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(Eureka Hails Sentinel.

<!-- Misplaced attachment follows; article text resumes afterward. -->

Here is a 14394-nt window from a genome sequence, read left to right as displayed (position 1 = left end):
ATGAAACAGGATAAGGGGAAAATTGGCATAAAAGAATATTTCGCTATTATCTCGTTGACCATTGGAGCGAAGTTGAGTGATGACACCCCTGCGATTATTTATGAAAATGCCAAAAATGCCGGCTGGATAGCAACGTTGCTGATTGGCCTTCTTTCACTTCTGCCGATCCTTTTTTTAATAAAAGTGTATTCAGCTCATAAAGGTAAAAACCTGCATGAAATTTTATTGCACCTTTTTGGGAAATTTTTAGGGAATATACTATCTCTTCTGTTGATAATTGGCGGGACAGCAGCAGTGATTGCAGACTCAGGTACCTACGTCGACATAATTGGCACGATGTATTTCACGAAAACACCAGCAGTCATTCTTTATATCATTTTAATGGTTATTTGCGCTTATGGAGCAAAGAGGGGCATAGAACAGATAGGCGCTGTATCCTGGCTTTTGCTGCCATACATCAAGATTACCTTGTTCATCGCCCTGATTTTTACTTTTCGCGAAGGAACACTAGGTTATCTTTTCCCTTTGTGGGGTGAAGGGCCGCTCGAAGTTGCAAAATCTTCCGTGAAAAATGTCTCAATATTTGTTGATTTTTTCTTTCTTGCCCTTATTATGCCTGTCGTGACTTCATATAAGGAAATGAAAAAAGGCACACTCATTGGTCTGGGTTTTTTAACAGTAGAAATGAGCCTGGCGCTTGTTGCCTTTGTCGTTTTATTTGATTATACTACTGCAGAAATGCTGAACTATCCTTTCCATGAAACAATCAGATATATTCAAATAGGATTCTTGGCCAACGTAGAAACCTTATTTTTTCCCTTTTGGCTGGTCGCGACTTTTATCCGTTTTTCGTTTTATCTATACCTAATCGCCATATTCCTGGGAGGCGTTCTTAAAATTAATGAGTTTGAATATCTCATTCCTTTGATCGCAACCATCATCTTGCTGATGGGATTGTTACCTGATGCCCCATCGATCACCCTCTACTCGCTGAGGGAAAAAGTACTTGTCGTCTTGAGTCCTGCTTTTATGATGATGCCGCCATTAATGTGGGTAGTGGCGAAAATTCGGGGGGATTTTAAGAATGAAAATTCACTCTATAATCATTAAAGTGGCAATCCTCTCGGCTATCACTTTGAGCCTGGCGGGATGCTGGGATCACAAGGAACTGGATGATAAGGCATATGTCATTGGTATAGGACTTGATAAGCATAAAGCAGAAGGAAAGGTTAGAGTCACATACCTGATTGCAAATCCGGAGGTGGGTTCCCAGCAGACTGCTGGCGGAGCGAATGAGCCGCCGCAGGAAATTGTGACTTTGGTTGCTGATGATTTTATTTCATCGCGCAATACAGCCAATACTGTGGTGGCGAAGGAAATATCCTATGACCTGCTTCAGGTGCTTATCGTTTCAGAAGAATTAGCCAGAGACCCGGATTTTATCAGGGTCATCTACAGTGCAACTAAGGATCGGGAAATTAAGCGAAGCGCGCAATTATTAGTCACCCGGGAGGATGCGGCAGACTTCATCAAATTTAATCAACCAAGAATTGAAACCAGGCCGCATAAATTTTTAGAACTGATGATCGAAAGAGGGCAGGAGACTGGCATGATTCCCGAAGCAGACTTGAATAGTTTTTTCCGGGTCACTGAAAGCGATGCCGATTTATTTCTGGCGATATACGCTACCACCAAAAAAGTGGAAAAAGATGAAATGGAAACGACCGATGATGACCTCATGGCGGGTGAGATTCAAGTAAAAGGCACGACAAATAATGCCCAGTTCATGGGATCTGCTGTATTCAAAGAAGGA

TUESDAY. : : i : : FEBRUARY 84. 1880 nriBUCAa STATE CSSTES mi. A* will be seen by a special dispatch from Virginia City, published elsewhere, the Republican State Central Committee yesterday resolved to hold a State Con vention at Austin, May 11th, to select delegates to the National Republican Convention, which meets at Chicago on June 3d. Primaries are to be held in the several counties on or before May 5th. Our dispatch further informs us that the Blaine men had a clear majority in the Committee, that ia to say, judging from informal expressions of individual mem bers. It seems to have been the desire of the Committee to steer clear of any chance of a split m the party in this State. To this end the idea was freely expressed that the Austin Convention ought not instruct the delegates to the Chi cago Convention for any particular can didate. This policy is advocated with a view of letting in Mackay and other pow erful Grant men as delegates to Chicago. It is even hinted that if this much is conceded, the supporters of Grant will make no effort to capture the Austin Con vention. It remains to be seen how mag nanimous the Blaine men will be. They may take all, or let in Mackay and others whose substantial assistance they will need at the polls, just as they please. The State is too close to admit of the alienation of heavy factors, and so we may as well record it in advance that there will be no rough-and-tumble fight among the factions for the control of Ne vada’s delegation. Liver pads will be unknown in the Austin gathering, and a half-and-half delegation ia most likely to be sent to Chicago. WHITHER ARE WE DRIFTING. In these third term days but little fe spect is paid to the memory of the Father of his Country. In many places yester day no attention whatever was given to the anniversary of his natal day. We fear that as a people we are fast drifting away from the precepts of the patriot sires. Not three months ago at a Grant reception in Kansas, a man was found base enough to propose three cheers for "the first American King,” and all over this fair larui,there are creatures clamor ing for a stronger Government. If these things de not indicate a growing disre gard for our free institutions, we are at a loss to know what they do indicate. For tunately we have not yet reached that stage, where the personnel of the admin istration makes any difference in the form of government. We still choose servants, not rulers as they have in the old world. Ours is a Government “of the people, for the people and by the people.” To make it stronger more power must be taken from the people and lodged in the Execu tive. Does any true lover of his country desire such a change ? St. Lours and Cincinnati are the chief contestants for the Democratic National Convention. The question was probably definitely settled last evening, but not in time for transmission with our Eastern news. Mr. Tilden, personally, is said to favor St. Louis, that is, some reporter has proclaimed that he did. There is not one chance in a thousand that Mr. Tilden cares a straw where it is held. He has but one thing to do to secure the nomination, namely, satisfy the Conven tion that he can carry New York. This done and he will have no opposition, no matter at what place the Convention as sembles. Thi mining papers of California are longing for the adjournment of the Legis lature of that State. There seems to exist a well-grounded fear that the min ing industry may be permanently crip pled, as long as this body is in session. The session has run only about one-half a its length. MUEBBUtH SAMPLES. Item* ol Interest Called from State BnkeatM. Not t vacant house in Reno. Lawyers complain of dull times in Tus carora. Pritchard denies that he intended to make an effort to eecape. The Reno Journal calls for State aid to the Agricultural Society. Carson proposes to get np a base-ball, foot-ball, cricket and bicycle club next. Mr- Brush, one of the Trustees of the tunnel company, is spoken of ss Sutro's snoevssor. Reno's Amateur Minstrel Company has disbanded. Nearly all other companies throughout the 8tete have also disbanded. Bullion was shipped from Virginia City Saturday night by the following mines: Union Con., $48,471 21; Ophir, $28,381 79; Con. Virginia, $64,690 60. The Ward Reflex states that a portion of the material to be used in bringing water into Osoeola has arrived on the ground. The ditch will be eight miles long. Attorney Wellington Stewart has entered a suit against the oity of Carson, asking for $7,000 for injuries sustained by his wife in felling over an exposed cistern. Person Kelly, formerly Superintendent of Publio Instruction, end more recently minister of tbs Episcopal Church at Aus tin, is now a reporter on the Sen Francisco Chronicle. Childhood's Home. Home ie the sacred spot where the heart garners up ita ehoiseat earthly treasures, where tbe character is chiefly formed; where tbe natursl affections are cherished and fostered; where the mind begins to expend; where those habits are formed which prompt to industry. At home the natural affections receive their culture; at homa tbs young hearts And something to love, end something to reciprocate that love. Parental end fraternal kindness and affection And here an atmosphere congenial to their growth. And when we have attained unto onr riper years, with whet delight we review the past settles of our childhood. How this recollection of them strengthens the feelings nurtured in our youth. Our mind dwells on the hill, tbe tree, tbs gardtn and the rich, luxuriant green grass of tbe meadows. Ah I bow many hallowed eaao eUttooa come thronging upon (lie mind as wa look back to oar childhood's borne. How tbe very word stirs the deep fountain of feeling within, warming even the chilled heart of old age. At tbe touch of memory’s wend, forms long since mingled with the duet bright dreams of th» dim past, like “fancy’s fairy frost-work." start up in all the freshness of life and reality. At aucb times we forget the present, end are alive «elf t> the wmellmftuB of the peek. EASTERN NEWS. A HOBBIBLK MTOBY FBOM WIRT VIBUINIA. Kalloch'* YheavlablePoeltlon—The Democratic National Conven tion—Crimee and t'aanaltles —A Month America Bevolntlon. -o [By Telegraph to the Sentinel. 1 Wheeling, W. Va., February 22—The facta connected with the incendiary fire at Claysville, Pennsylvania, reciting the par ticulars of the attempt of a young man to fire his father’s hous*. and burn his parent and sister, in order that he might have the means to marry, mentioned in these dis patches on Saturday, sre augmented to-day by further reports from the scene of the occurrence. James Worrell, the son and perpetrator of the unnatural crime, was studying for the ministry, and a few even ings before the fire led a prayer meeting. It seems that his desire for money had be come a mania with him. Some time pre ceding the fire he stole several of his father’s sheep and sold the pelts, and then inno cently helped his father to starch for the sheep. A short time after this the houso was robbed of several hundred dollars, James claiming to have lost two dollars by the robbery, to blind the family. It is now learned that his five sisters, instead of one, as previously stated, were locked in their rooms, and after the house was set on fire by James, one of his sisters escaped and fied across the country, to warn the neighbors, who arrived in 4imc to rescue the rest of the family. It is stated that young Worrell tried to poison the family some time age, and then escaped to Ohio, being arresud in his flight by his father, who, through all has tried hard to shield his son from the indignation of his neigh bors. kal loch’s unenviable position. New York, Feb. 23.—The Times says: A San Francisco dispatch says that the Kearneyites are much gratified at the ac tion of the City Board of Health, in con demning the Chinese quarter as a nuisance, but gratification will give place to rage if they f*nd that the nuisance is not very speedily removed. Kearney’s watchword is, “The Chinese must go,” and on this his followers steadily insist. They believe dull times and scarcity of work are the direct results of the presence of the Chi nese. Mayor Kalloch. elected by these half frantic people, promised that if the Chinese quarter was indicted as a public nuisance, the Chinese should be exj>elled from the city. It will be interesting to see how the Mayor will be able to keep bis rash prom ise, and note what will happen to him if he does not keep it. The dwellings occupied by the Chinese may be legally declared nuisances, but if the dwellings are va cated or made to conform to the health laws of the city, the Chinese will not go, unless driven out by rioters. DEMOCRATIC NATIONAL CONVENTION. Washington, Feb. 23.—At the meeting of the Democratic National Committee, held here-to-day. Senator Farley, acted by proxy for Frank McCoppin. the California member, and Judge McCorkle represented the member from Nevada. Congressman Whitaker is Oregon’s representative on the Obmmittee, and appeared in person. The probability that Cincinnati will be se lected as the place for holding tbe Presi dential Convention has been strengthened to-day by the development of the fact that the Chicago delegation is determined thst St. Lonis shall not win. and St. Louis men are dead set against Chicago, while each delegation is in favor of Cincinnati against the other. New York does not want the Convention, and Pennsylvania men have abandoned their original intention of work ing for Indianapolis. The representatives of these two States will, it is said, support the proposition to hold the Convention in Washington, but none of the Western men favor Washington, and the indications this morning point strongly to the selection of Cincinnati. CRIMES AND CASUALTIES. Chicago, Feb. 23.—On a farm, near Princeton, A. D. Garvin killed his niece. Miss Kessick, and fatally wounded Mr. Hayden, because Miss Kessick refused to give him money. At Cbapron Station Ira Kimball was shot fatally, and his brt ther seriopsly, by Chas. Van Letev, the hotel keeper, and his negro runner. Boston, Feb. 23.—Henry Orpen. keeper of a boarding-house at No. 22 Florence street, South End, learned last night that two of his lodgers, who roomed together, had been missing for eight days, and he opened their room and fonnd E. C. Mar shall, one of the missing lodgers, dead on the bed, with a revolver in his left hand, and a bullet hole in the right side of bis head. In the room a large lot of burglar's tools were found, also seven crucibles and a number of precious stones, taken from jewelry. The police believe that a murder was committed in a quarrel over tbe spoils. The stones are thought to be a portion of those stolen from George H. Norman's residence, on Beaver street, on the night of February 11th. Patterson, N. J„ Feb. 23.—Harriet Hink, a widow, 30 years of age, was found in her room yesterday morning murdered, outraged and robbed of a gold watch and chain. A SOUTH AMERICAN REVOLUTION. New Yore, Feb. Feb. 23.—Advices from Caraccts, Venezuela, to the 6th instant, state that a rising hid occurred at Ciudad Bolivia on the 29th ultimo. General Cas tillo Cortes, commander of the place, was killed, and the rebels proclaimed General Colina their chief. Gusman Blanco waa taking active measures to snppress the rising. Three steamers and 2,000 men are ready for tbe campaign. uornaoa fleam lor Grant. George C. Gorham, in one of his Wsshington letters, figures as follows: Pennsylvania has given her 58 votes to Grant. On the 25th instant Xew York will instruct 70 delegates, beaded bv Boscoe Coakliug. to vote for Grant. Illinoia will instruct her 42 the same way. Under such a lead the candidacy of Grant will be irresistable. The South cannot be atolen by a few officeholders under an Adminis tration, famous only for betrayal of South ern Republicans. Two-thirds of its 274 delegates will support OraDt. This will end Sherman's candidacy, and Ohio, with her 44 delegates, will be for Grant. Wis consin, Michigan, Minnesota, Indiana, Kansas and Nebraska will follow. Massa chusetts, Connecticut, Vermont and Rhode Ialand arc showing more and more ten dency towards Grant. The prospect now is that long before the National Convention assembles delegates enough will have de clared themselves, or been instructed, to make the nomination of the ex-President an accomplished fact. Kspsrts to ke Required. At the regular weekly meeting of the New York Bullion Club, held on the eve ning of the 8d instant, after a lecture by Professor Trowbridge on “Mining anil Mining Engineering," and some remarks by Professors Newberry and Clayton, tbe following resolution was offered and ac cepted by tbe club. Resolved. Tint the Board of Directors be requsted to Impress upon the Mining and Stock Exchanges of the city the desira bility of requiring from mining companies, whose securities they deal in, regular quarterly or monthly reports, such reports C‘ Id so complete sa to ore. output, ex penaes, etc., that the shareholdera and public will bars an rqnsl advantage with I tbe officers in a knowledge of the condition ) of tbe properties on the market. I OVER THE WATER. COMMENTS 0.1 THE ATTEMPTED ASSASSIJfATIOSf. Action of the London Common Connell—The XlblHta Intimate They May Eire St. Peterohurg. f By Telegraph to the Sentinel ] Pabis, Feb. 23.—The object of the dy namite plot, some persona think, was to hasten the accession of the Czarowitch, who is openly hostile to the Czar. Others suspect it was the result of intrigues of Bismarck’s agents and partisans of the Czarowitch with the Nihilists. This is re garded in some quarters as probable, as the Czar is in Bismarck’s way, and the Em peror William loves his neighbor too well to make war against him. The conspira tors were ODspariug of the soldiers’ lives, but were economical of the courtiers, no member of the imperial household having been injured in the explosion. The laying of the mine shows a knowledge of the Em peror’s daily life. The brown-room is not the ordinary dining-room of the Imperial family, and has been only used as such since the Empress returned home. The Grand Duke Nicholas is stupefied by the horrifying news from St. Petersburg. Loxdow, Feb. 23.—The attempt to mur der the Czar still occupies a great share of public attention. Sincere regrets have been decorously expressed throughout Eu rope, with three exceptions. The conti nental Communistic newspapers and the Pall Mall Gazette seized the occasion to demand the Czar's abdication. The Com mon Couucilmen, who rejected by a heavy majority a resolution of condolence, used many expressions of insult and hatred dur ing the debate. The same Council, some years ago, offered the Czar the freedom of the city. This is considered the natural result of the incessant efforts of Salisbury and Beacon afield in recent years to incite animosity against Russia, including a knighthood‘which was conferred upon one Lord Mayor for leading a riotous anti-Rus sian demonstration. The incident is un fortunate, because the Common Council is believed on the continent to represent Lon don, but it is really composed largely of the most ignorant and vulgar people in the city. General Gourko, Governor Gen eral of St. Petersburg, General Greutilim, the Chief of the Imperial Police, and Gen eral Souroff, Prefect of Police, have re ceived notices from the Nihilist Committee informing them that they need not trouble themselves to make arrangements for an | illumination on the occasion of the Czar’s I anniversary, as the revolutionists are pre- j paring such an illumination as has not been seen since Nero burned Rome. ABOIT comers. A Brilliant Celestial Visitor Shortly te Make Its Appearance. [From the North American.] Dr. Gould, the well-known astronomer, whose post of observ ation is at Cordova, in the Argentine Confederation, announces the appearance in the heavens of a great comet passing tbe sun northward, and which may shortly be expected to flash upon the vision of this hemisphere. This is news which will cause no small sensation among the astronomers, and their first impulse will be to question the accuracy of Dr. Gould's observations. They are not on the outlook for any such celestial visitor as that whose advent is reported. No comet of any importance is due this year, nor many years to come. Third and fourth rate specimens are common enough. They are to be seen nearly every year, but as they are only visable by the aid of strong glasses, they have no interest to the gen eral pubiic. and their minnteness precludes them from serving any useful scientific purposes. The last great come: which flamed above an admiring world was that of 1861 which most of our readers will remember; bat according to the programme arranged for it by the astronomers, this visitor will not return until the year 2200. Donati’g comet —one of the most magnificent of modern times, which illuminate! the western sky in 1858—is not expected until some time in the thirty-eighth century—3808 being the most probable year. The comet which suddenly appeared in proximity to the sun in February. 1543. and which passed nearer to that luminary than any other known body, traverses an orbit which cannot be completed in less than 553 years, ao that its reappearance is not nearly due. The famous comet of Halley, which disappeared from the telescopic range on May 17, 1836. has an orbit which extends beyond the cir cle of Neptune. It turned the corner, so to speak, in 1874, and is now rushing with ever increasing velocity toward the snn; but the distance tc be crossed is ao great that it will not haTe approached near enough to be visable from the earth until some time in 1911. Another great comet known to be on its travels is that which startled the world in 1680. and enabled Newton to demonstrate for the first time that comets move under the influence ex erted by the attractive power of the Bun. The first recorded appearance of this body was in tbe month of September immedi ately after the assassination of Jnlias Osar. It was observed in 531 and again in 1106, which gives a period of 575 years and indicates a fifth return in 2255. One brilliant body, known as Biela’s comet, is mysteriously missing. Its time of revolution was six years and eight months. When it was seen in 1843 the astronomers discovered that it had met with a serions accident. It had in some unexplained way been broken in two. The parts were at first of unequal brightness, bat the smallest subsequently flamed up. burned with a brilliancy equal to tbe other half, and then disappeared. Both portions came np to time in 1852, bnt since passing out of view in the September of that year, they have not since been seen. They "were due in 1859, 1865, 1872 and 1879, and the astronomers have reached the conclusion that they have gone to pieces. It follows from what has been said that Dr. Oonld’s comet must be an entirely new body, aud if it fulfills the promise of its discoverer it will be joyfully welcomed. The spectro scope has been perfected since 1861, and scientists are anxious to bring it to bear upon a comet of sufficient magnitude to reward observation, in order that the phvs ical constitution of these erratic bodies may be. determined. Comets are. however, such extremely uncertain objects, that even if Dr. Gonld has seen correctly, it is by no means sure that the hopes he has raised will be gratified. The Strong Drink or BUmitrck. An American army officer, lately re turned from Europe, tella of an evening be passed with the great German Prince Chancellor, to this effect: “After a few momeuts spent in pleasant chat, Bismarck called the servant and ordered him to bring in brandy and glasses. The glasses were of the smallest size, the same size as the glass wu call a pony. I saw there was nu water or sugar brought, and when Bis marck poured the glasseB full of brandy I •aw it was white, so concluded that it was a milder driuk than the French cognac, and thought if he could drink it clear I would uot be outdone. I took a sip of it. and never in my life did I experience such a sensation. It was the most fiery stuff I ever tasted. I gasped and strangled a little, but seeing Bismarck toss his off ss so much water, I msde ss little fuss as possible. By slow, careful sips I managed to driuk the glasaful, but declined to take »ny more. Well, I stayed during the eve ning, probably until twelve or one o'clock Bismarck continued tossing off the brandy, one glass aftir another, and when I left not a drop remained In the pint pitcher which had been brought in full at the bqfiaaiag of the rrauuff.” THE PACIFIC COAST. MTEPM AOAI.WT NAKI FBAICIACO (IIIAATOWH. Observing Washington-* Birthday —Warning to *he I'hliiMO-A Line tu the Kiu tirande. [ By Telegraph to the Sentinel.] San Francisco. February 23.—Regard ing the course that will be pursued in con demnation of Chinatown, Dr. Meares, Health Officer, states that having first fortified himself with advice on certain le gal points, the next step will be a careful inspection of Chinatown. Ownors of build ings fonnd in such condition as to render them nuisances, will be notified to put them in a habitable condition. The num ber of persons allowed to live in any one buildina. will be limited, and it is expected that this will have the effect to so raise in dividual rents as to compel Chinese to seek other quarters. It is understood that a number of capitalists are prepared to buy up that quart-r of tne city, if terms can he agreed upon, and devote it to civilized oc cupancy. Business is suspended in the wholesale portion of the city. The disagreeable weather detracts from the holiday aspect of affairs, although there is the usual display of bunting. The six Chinese Companies immediately upon receipt of the intelligence that the Board of Health had declared Chinatown a nuisance, posted up throughout that quarter a placard, of which th# following is a translation.- • Government has just passed a law declaring Chinatown a nuis ance, and our people must beware of it and keep their places in good condition to avoid complaint. There is strong feeling against our people a' present time. If we do not comply with law people will have us punished aud’ fined. If we violate the law we must be punished and fined according to law.” Thomas Nickerson, President of the At lantic and Pacific Railroad Company, has addressed a dispatch to the President of the Chamber of Commerce of San Fran cisco, slating that if sufficient inducements are offered the Company will build a through line from the Iiio Grande, making San Francisco its tertninu. W. F. Bab cock. President of the Chamber, states that he is personally In favor of having the city made the terminus of another trans continental road, and will probably ad dress a communication to the Board of Supervisors calling their attention to the matter, though he has not yet fully de cided upon the course he will pursue. B<»K.\. Rose Valley. Lincoln county, February 11—Wife of Joseph Couinerilh, a daughter. Sau Francisco, California, February 9—Wife of Be: j. Latz. a eon. DIED. Eureka, February 20— Mm -James Morris, a native of Stockbridge, Massachusetts, aged 35 year* [The funeral will take place from the Catholic Church at 10 o'clock this morning, town time sharp. Friends and acquaintances are respect* fully invited to attend.] Ruby Hill. February 23—Ann, wife of William B Richards, a native of Stanley township, Huron county, Ontario, aged 41 years. [The funeral will take place from Ruby Hill, at 1 o'clock this afternoon.] San Francisco, California, February 9—Mra. Lillie Latz. aged 24 years. NEW TO-DAY. M0L.NTAL1 LODGE SO. i7, 1. 0. 0. F. OWING TO THE NEW HALL NOT BEING finished, the next Regular Meeting of the Lodge will be on Wednesday evening, March 3, 18*0 By Order of the N. G. Eureka. February 23, ISrO. f24*lt PUBLIC NOTICE. r| 'HERE WILL BE A MEETING OF THE 1 Norm.n H.rse Association, at the City Hay Yard, at 11 o’clock, on the 25th day of March, 1880, for the purpose of electing Trustees for the ensuing jear. Ail members are requested to be present. J. CRAWFoUD, NICK SIMMONS, G FLETCHER. Eureka, X«v , Feb. 23. 1880. f24 lw* SHERIFF’S SALE. H. KUBEKTS, Plaintiff, BRADFORD MINING COMPANY, Deft. ) BY VIRTUE OF AN EXECUTION ISSUED out of the District Court of the Sixth Judi cial Distr: t of the State of Nevada, in anl for the county of Eureka, on the Slat day of Feb ruary, A. D. 1880. in favor of John H. Roberta, plaintiff, and against Bradford Mining Com psny, defendant, for the auui of Nineteen Hun dred aud Six and 49-100 Dollars (11,906 49). in U. S. gold coin, damages, with interest thereon at the rate of ten per cent per annum, in like gold coin, until paid, together with Fity and eighty one hundredth Dollar# ($50 80), U. S. gold coin, coats of suit, I have on this 24th day of February. A. D. 1880, levied on the following mining property belonging to the Bradford Mining Company, situated on Proepect Moun tain, in the Eureka Mining District, Eureka county, State of Nevada, aud more particularly described as follows, to wit: Delaware—Containing one thousand (1,000) feet located April 28. 1870. by J. Sullivan, E. C. Lataen, M. Martnett, M. Murphy, aud J. W. Sullivan. Orange No. 1-Containing six hundred (600) feet, located June 14. 1870, by Wesley C- Chil ders and A. Monroe. yuinee—Con aining alx hundred (600) feet, located June 14.1870, by Wesley C. Childers and A. Monroe Orange No 2—Containing four hundred (400) feet, located August 6, 1870, by Wesley C. Childers. Msy Flower—Containing six hundred (600) feet, located Msy. 4 1872, by M. McGeary, J. A. Nesbitt and P. M< Geary. Nesbitt Tunnel Site—Located May 22,1872, by J. A. Nesbitt. and described in the Mining Rec ords of Eureka Mining District, State of Nevada as follows, to wit: Commencing at this notice and Monument on the east aide of Prcs pect Mountain, and m Eureka Mining District, and at the head of the canyon which runs up from the northern portion of the bacin at the head of New York Canyon, toward the Valentine mine, and about one hundred and fifty feet in a northwesterly direction from the mouth of their tunnel, and about fifty feet north from a high bluff of rovka. This tunnel to ruu in a westerly or northwesterly direction. Roden—Containing thirteen hundred (1,300) feet, located April 26, 1879, by <J. A. Stephen son. Kinzud—Containing fifteen hundred (1,500) feet, located April 26, 18.9, by y. A. Stephen son. Standard — Containing thirteen hundred (1,300) feet, located April 26, 1879, by y. A. Stephenson. With the hoisting works and all improve ments on said above described property. And by virtue of said execution 1 have thia day levied upon all the right, title and interest of said defendant, Bradford Mining Company, in and to the following described personal prop erty, to wii: Three cords mahogany and piue wood, 50 sacks charcoal, c Jiupiete lot of picks, shovels and drills, lot of 6-iuch pipe, 1 bellows. 1 anvil, lot of blacksmith's tools, lot of track iron, one stove and cooking utensils, 1 car. Noli, e u hereby given that on Monday, the 1st day of March. A. D., 1880. at the hour of 12 o'clock M. of that day. 1 will sell ail the right, title, ciaim aud iuterest of the said defendants, Bradford Mining Company, in and to the above described personal property upon the ground where the same ia aituated, at public auction, for cash in hand, to the highest and beat bid’ der, to satisfy said execution and costs. And on Tuesday, the 16th day of March, A. D., 1?«I0, at the hour of 2 o'clock p. u., of said day. I will aell all the right, title aud Interest of the said defendant*. Bradford Mining Company, of iu aud to the above described mining property, at the front door of the new Court Hjum, at the towu of Eureka, county of Eureka and State of Nevada, at public auction, for cash, to tbe highest and best bidder, to satisfy said execu tion aud all coats MATTHEW KYLE, Sheriff. By Jaa. ¥ Mason. Deputy. Gao. W. Baker, Plaintiff’s Attorney Eureka, Eureka county, Nevada, February 33,1880. f24 td istoxxoe VXT, PKUBONS KNOWING TUEMSELVEB i n,le bted to A. tv', Campbell, are reqneat ed to make immediate payment and aava pay ItW eoata, A. W. CAMPBELL, *■**». January T, 1W. )au* « SPECIAL NOTICES. BOSTON BROWN BREAD At Fiske'a Bakery, Every Sunday morning, fia-tf CHA8. H. FISKE. BOOTH'S Nelect Oystern, ONE DOLLAR a Can. at Flake’s, f 1 t-tf CHA8. H. FISKE. General Clearanee Sale, At the GOLDEN RULE STORE. Goods at cont price, to close by the first of February JTCST OPENED! The Photo Art Gallery, Next to Wells, Fargo k Co.’s Express Office, with the lowest prices in Nevada : Cards, per dozen .$3 00 Cabinets, per doz. 6 00 Cameo Cabinets, per doz.9 00 Large pictures from small cards, a specialty, febti tf W. W. IfROOKS, Artist. Orders May be Left. Messrs. H. Conkling k Co., have just com pleted their telephone to the hardware estab lishment of W. H. Remington k Co., where orders for the foundry may be left. fll-tf. Winding I p. Casiraere shirts, white shirts, scarfs, ties, bows, socks, handkerchiefs, etc., at eont at the GOLDEN ROLE, to wind up business. Will Go East. Joseph, at the GOLDEN RULE, is offering his stock of fashionable hats and caps at cost. Is closing out, to go East. UnUhfM aud Jewelry. If you waut your fine watches repaiied in the best manner and guaranteed foY one year to keep correct time, go to Straus’ Jewelry Store Lelow the Parker House. Je§ REMOVAL. THOMAS Ml’RPHY has removed his Boot shop three doors south of the new brick build ing ou Main street, where he is prepared to make the best French C*lf Boots to order, from $12 to $!<’». Repairing neatly done. A large as sortment of Boots of u.y own manufacture, at reduced prices. -- C-oliig; Out of RiiNineNS. Qloves of buckskin, kid, dogskin, wool and combination, at cost at the GOLDEN RULE, on account of M. H. Joseph going out of busi ness. -.+» Watches, Jewelry and Clocks Re paired. If you want to have your watches and Jew elry repaired in a workmanlike manner, go to P. Steler’s jewelry store, two doors above the White Pine County Bank, Main street. All work warranted. Aotiee. If you have a fine or complicated watth or clock, a music box, an automaton singing bird, or any other delicate and intricate piece of mechanism ueeding repairs, go to EI)W. WILHELM, Chronometer, watch and clockmaker. Jewelry neatly repaired. All work warranted to give perfect satisfac tion or positively no charge. oQ AMUSEMENTS. GUANO PURIM BALL! VI ill bo glveu by SILVER STATE LODGE. No. 296. I. O. O. F., EUREKA HALL ! -ON Thursday Evening, March 4tb. t'oimiilttec of Arrautfcineuts: 1 Sol. Asbim. M. Calisher, M. J, Franklin, B. C. Levy, 8. Rappel. Tickets - - - - S3 OO (To be had of the Committee.) The Beat of Music has been Eugaged for Ibis Occasion. fcF* Invitations will be issued in due time rjo-td RUBY HILL 0 RA HOUSE. 'J'HIS PROPERTY HA8 BEEN MADE THk COZIEST OPERA HOUSE In the .state, at a large expense, and parties de sirous of engaging it for Theatrical or other Entertainments, can do so by applying at my saloon at Ruby Hill. ja^7JAMES KYLE. FISKE’S BAKERY ! CONFECTIONERY STORE. Main street, - • Eureka. Having secured the services of a first-class CONFECTIONER AND BAKER From San Francisco, I am now prepared to furnish the best of BREAD. PIES AND CAKES. WEDDING CAKES and FANCY PASTRIES to order, at short notice. BREAD and CAKES delivered to any part of the town or Ruby Hill. FRESH CANDIES made dally—wholesale or retail. CHARLEM H. I'lNKE. Enr« ka. January 24, 1880. jan25 tf ELOCUTION ! MRS. C. Y. BENJAMIN. TEACHER. I N8TRCCTIOX IN THE ART OF ELOCU JL no* will be given at the School House every Monday, Wednesday and Friday, as fol lows : JUNIOR CLASS—From 4 o'clock r. M. to 5:30 r. m. SENIOR CLASS—Will be organized next Monday evening, February lfcth. at 7 o’clock. For terms and other particulars, Inquire of Prof. G J. Scan land, at the School Houae, or call at my residence on Edward** street, first houae north of Wni. Plumhof’s. MR*. V. Y. BENJAMIN. Teacher. Enrt ka, February 10,1880. feblO tf LESSONS OHTHE ZITHER ! The undersigned will give les sons on tbe above instrument at reason able rates. For parlor music it is unsur passed, aud an tbe instrument is small, can be carried anywhere. JULIUS C. FLRIS8NER, At bis residence on Nob Hill, next door to Prof. PlumhofTs. f4-lm Notice to the Publio. THE UNDERSIGNED HAS TAKEN POS session of the Boarding-house on Ruby Hill, lately run by Mrs. Cavanaugh, and has P1*'-*-'! Mr. T. K. Buddick in churije. The business will be conducted in the beet possible manner, and s continuance of the lib eral patronage heretofore extended is respect fully asked. . w HENRY KIND. Eureka. November IS, 187». novl4-tf Notice to tbe Public. VLL PERSONS ARE WARNED NOT TO purchase any mining locations made by use, and especially the locations owned by i JOBS OUIXEN. ■»** Mill, Jaamarf M. MS. faun Im INTERNATIONAL HOTEL. IHTERNATIONALHOfEl Enreka, Nevada. -VII IS NEW, THREE-STORY BRICK STRUCTURE Has just been Re-opened ! The Furniture is all New, and Elegant! Best Accomodations of an; Hotel in Eastern Nevada. SALL THE BUSSES STOP AT THIS HOUSES There In a RESTAURANT, HA UIII K MIIOP and BATHIXU Ruuna In the Eatabllahinent; In fart, everything italially found In a IIrat * Hotel. -o 11HANKFUL FOR THE PATRONAGE SO GENEROUSLY BF.STOWEI) UPON vp iv put, I hope, by atrlct attention to bualneea, to merit a continuance of the same *HI! D. H. HALL, - Proprietor. Eureka, January M, 1H8Q, r JlIlJ5 „ GROCERIES AND PBOT18ION8. R. SADLER & CO. North Main Street, EUREKA, - - NEVADA. * -o -D K A L E H S I X GENERAL MERCHANDISE! GROCERIES, and PROVISION © ! CLOTHING ! BOOTS and SHOES. -o HARDWARE and TINWARE ! --o A F XJ JL, L LINE of the LATEST STYLES of WALL PAPER AGENTS FOB FOREIGN and HOME IHSURAKGE COMPANIES! -Also, Affsts for the CALIFORNIA POWDER WORKS, - AND HERCULES BLASTING END SPORTING POWDER I •T'Uoods delivered to nil parts of town, free of ehnriie. U. SADLEH & CO. Eureka, January 14, 18*0. _ J>lll& tf TO THE TJRAHE. The undersigned has purchased the business of Mas obcrfrlder. sad will conduct a tlrst-cla» wholesale Liquor, Cigar and Tobacco House, -IN THE ODD FELLOWS’ BUILDING. He ia prepared to Compete with Eaatem or Ban Franoiaoo house* in Prices and Terms. Tbe attention of Hotels and Families la called to my well-assorted atoik of f FINE WINES, BRANDIES AND CIGARS. CALL AND EXAMINE THE CCODS. lUt. B. ■neks, P.nulwr », WT».